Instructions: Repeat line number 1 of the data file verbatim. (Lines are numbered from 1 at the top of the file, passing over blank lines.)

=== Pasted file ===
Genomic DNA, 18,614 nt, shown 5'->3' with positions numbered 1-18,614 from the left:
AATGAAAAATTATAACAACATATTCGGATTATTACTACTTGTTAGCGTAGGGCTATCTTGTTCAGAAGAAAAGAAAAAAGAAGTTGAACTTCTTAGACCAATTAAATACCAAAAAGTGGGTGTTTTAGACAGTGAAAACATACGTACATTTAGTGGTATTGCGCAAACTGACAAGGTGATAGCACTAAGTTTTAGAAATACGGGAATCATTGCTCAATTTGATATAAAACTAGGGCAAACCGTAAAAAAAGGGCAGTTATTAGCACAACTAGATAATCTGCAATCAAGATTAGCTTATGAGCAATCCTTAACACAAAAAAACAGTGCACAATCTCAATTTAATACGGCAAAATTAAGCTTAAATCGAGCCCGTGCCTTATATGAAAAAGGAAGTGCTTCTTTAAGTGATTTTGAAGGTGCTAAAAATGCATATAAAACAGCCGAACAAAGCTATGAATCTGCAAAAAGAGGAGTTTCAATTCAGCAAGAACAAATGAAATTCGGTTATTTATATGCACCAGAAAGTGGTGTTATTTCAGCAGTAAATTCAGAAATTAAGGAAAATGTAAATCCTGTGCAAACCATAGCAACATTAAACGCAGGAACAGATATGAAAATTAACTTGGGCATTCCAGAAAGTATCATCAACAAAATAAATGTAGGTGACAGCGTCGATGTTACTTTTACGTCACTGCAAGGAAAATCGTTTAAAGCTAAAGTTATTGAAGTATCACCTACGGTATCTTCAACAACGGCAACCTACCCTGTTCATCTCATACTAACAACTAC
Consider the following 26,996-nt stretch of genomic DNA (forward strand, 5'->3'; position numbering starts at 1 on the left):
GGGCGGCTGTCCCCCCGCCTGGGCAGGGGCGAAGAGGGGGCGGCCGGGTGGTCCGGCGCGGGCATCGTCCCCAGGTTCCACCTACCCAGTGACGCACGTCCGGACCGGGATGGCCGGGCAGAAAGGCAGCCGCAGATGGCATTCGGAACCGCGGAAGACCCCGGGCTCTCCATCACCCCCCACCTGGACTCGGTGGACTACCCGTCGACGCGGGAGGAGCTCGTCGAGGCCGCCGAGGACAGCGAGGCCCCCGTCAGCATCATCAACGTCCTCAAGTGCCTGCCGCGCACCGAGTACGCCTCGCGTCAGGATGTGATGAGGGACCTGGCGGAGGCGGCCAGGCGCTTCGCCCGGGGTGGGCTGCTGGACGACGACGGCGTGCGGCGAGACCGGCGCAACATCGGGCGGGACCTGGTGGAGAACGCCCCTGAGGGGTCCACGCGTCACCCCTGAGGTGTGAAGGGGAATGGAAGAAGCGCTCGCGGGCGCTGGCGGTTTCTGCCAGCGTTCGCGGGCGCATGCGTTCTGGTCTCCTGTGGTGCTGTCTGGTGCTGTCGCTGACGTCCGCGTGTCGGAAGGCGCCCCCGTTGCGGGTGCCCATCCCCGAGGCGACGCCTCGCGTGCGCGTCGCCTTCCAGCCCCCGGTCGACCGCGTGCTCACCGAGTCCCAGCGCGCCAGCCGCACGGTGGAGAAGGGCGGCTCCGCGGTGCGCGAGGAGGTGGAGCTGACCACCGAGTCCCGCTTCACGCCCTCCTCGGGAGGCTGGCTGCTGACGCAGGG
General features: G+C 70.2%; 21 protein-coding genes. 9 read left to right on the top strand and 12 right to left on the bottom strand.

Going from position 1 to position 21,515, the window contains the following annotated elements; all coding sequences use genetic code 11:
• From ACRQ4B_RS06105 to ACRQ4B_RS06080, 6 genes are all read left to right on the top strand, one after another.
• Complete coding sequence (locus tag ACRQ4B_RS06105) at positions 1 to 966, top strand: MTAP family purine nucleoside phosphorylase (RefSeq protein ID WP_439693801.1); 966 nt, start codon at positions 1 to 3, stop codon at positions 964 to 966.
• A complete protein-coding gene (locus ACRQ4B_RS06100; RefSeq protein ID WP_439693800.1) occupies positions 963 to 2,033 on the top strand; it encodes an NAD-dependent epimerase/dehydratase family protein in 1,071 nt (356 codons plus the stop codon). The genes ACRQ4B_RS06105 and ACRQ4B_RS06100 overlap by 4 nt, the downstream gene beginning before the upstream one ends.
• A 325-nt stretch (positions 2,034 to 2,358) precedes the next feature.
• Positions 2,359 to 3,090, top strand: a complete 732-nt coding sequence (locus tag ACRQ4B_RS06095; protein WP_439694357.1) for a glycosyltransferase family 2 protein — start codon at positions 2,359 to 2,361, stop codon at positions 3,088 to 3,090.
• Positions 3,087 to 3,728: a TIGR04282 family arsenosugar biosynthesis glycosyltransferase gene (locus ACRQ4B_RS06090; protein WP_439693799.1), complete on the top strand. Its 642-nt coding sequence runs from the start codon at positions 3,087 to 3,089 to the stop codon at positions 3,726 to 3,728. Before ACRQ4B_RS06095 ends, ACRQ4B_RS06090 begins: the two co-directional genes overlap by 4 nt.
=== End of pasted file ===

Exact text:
Genomic DNA, 18,614 nt, shown 5'->3' with positions numbered 1-18,614 from the left: